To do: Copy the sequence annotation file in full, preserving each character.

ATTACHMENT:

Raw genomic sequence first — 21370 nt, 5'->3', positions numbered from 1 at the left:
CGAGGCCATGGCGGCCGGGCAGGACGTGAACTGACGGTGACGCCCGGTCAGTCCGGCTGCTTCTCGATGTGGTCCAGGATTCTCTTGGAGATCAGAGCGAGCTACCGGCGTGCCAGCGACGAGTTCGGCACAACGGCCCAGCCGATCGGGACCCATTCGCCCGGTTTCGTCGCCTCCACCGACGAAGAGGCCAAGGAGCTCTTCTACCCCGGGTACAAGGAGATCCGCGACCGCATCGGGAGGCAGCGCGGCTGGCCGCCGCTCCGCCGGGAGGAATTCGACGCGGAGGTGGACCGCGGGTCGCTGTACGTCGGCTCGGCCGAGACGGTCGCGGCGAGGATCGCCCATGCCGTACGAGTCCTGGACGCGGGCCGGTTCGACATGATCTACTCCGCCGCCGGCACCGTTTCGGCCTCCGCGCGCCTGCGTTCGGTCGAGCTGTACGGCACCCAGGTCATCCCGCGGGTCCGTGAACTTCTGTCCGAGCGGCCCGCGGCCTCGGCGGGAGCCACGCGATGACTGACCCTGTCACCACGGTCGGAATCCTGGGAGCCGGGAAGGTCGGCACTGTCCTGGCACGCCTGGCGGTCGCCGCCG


Raw genomic sequence first — 21370 nt, 5'->3', positions numbered from 1 at the left:
CGAGGCCATGGCGGCCGGGCAGGACGTGAACTGACGGTGACGCCCGGTCAGTCCGGCTGCTTCTCGATGTGGTCCAGGATTCTCTTGGAGATCAGAGCGAGCTACCGGCGTGCCAGCGACGAGTTCGGCACAACGGCCCAGCCGATCGGGACCCATTCGCCCGGTTTCGTCGCCTCCACCGACGAAGAGGCCAAGGAGCTCTTCTACCCCGGGTACAAGGAGATCCGCGACCGCATCGGGAGGCAGCGCGGCTGGCCGCCGCTCCGCCGGGAGGAATTCGACGCGGAGGTGGACCGCGGGTCGCTGTACGTCGGCTCGGCCGAGACGGTCGCGGCGAGGATCGCCCATGCCGTACGAGTCCTGGACGCGGGCCGGTTCGACATGATCTACTCCGCCGCCGGCACCGTTTCGGCCTCCGCGCGCCTGCGTTCGGTCGAGCTGTACGGCACCCAGGTCATCCCGCGGGTCCGTGAACTTCTGTCCGAGCGGCCCGCGGCCTCGGCGGGAGCCACGCGATGACTGACCCTGTCACCACGGTCGGAATCCTGGGAGCCGGGAAGGTCGGCACTGTCCTGGCACGCCTGGCGGTCGCCGCCG